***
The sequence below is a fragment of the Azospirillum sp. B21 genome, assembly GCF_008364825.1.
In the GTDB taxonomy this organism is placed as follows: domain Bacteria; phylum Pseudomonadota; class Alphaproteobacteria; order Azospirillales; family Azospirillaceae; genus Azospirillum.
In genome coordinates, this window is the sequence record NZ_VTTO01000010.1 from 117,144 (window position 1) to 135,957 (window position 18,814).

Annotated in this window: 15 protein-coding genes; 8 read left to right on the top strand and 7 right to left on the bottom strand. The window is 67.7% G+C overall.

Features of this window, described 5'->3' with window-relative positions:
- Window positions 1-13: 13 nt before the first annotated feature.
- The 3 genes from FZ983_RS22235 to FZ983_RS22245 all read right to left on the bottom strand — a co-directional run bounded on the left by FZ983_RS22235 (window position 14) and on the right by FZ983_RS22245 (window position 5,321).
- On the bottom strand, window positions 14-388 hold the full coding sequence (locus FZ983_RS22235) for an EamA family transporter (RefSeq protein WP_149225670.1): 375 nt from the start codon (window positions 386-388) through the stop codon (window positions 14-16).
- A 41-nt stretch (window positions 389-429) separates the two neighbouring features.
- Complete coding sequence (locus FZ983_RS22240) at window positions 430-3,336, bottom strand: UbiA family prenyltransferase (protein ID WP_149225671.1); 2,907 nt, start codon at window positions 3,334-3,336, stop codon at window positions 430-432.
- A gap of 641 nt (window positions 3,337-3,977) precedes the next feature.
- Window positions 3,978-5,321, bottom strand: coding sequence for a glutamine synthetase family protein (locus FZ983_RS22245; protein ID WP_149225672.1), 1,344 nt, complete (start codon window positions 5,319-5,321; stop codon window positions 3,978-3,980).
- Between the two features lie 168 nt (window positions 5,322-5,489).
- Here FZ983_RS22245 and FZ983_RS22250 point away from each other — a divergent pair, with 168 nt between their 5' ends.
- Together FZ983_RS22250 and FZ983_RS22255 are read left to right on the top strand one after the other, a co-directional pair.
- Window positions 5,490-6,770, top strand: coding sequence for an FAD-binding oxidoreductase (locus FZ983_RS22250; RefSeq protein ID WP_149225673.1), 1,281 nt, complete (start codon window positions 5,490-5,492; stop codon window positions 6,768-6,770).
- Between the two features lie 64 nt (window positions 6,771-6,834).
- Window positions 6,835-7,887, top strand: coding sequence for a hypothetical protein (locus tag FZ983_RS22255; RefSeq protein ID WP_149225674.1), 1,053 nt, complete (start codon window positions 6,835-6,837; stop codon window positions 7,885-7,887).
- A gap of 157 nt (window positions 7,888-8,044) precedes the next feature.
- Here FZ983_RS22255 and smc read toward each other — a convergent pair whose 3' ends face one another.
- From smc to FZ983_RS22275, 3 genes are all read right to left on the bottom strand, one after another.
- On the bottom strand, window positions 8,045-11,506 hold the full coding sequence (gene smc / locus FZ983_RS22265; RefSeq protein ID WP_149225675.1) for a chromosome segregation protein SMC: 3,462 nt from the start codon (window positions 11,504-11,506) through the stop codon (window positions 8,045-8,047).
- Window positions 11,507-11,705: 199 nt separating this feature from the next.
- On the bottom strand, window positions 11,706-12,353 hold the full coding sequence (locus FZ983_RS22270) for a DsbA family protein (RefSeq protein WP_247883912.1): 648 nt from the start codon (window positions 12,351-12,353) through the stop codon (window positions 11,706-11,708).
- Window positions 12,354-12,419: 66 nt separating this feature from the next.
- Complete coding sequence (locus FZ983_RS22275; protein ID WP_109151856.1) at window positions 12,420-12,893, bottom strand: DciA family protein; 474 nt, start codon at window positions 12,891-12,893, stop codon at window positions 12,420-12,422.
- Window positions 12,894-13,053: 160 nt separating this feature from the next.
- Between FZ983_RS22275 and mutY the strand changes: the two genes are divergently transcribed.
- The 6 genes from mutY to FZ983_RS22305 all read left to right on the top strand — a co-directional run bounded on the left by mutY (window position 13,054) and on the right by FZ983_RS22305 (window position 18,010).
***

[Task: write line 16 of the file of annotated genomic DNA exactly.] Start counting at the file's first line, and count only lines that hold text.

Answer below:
- Window positions 5,490-6,770, top strand: coding sequence for an FAD-binding oxidoreductase (locus FZ983_RS22250; RefSeq protein ID WP_149225673.1), 1,281 nt, complete (start codon window positions 5,490-5,492; stop codon window positions 6,768-6,770).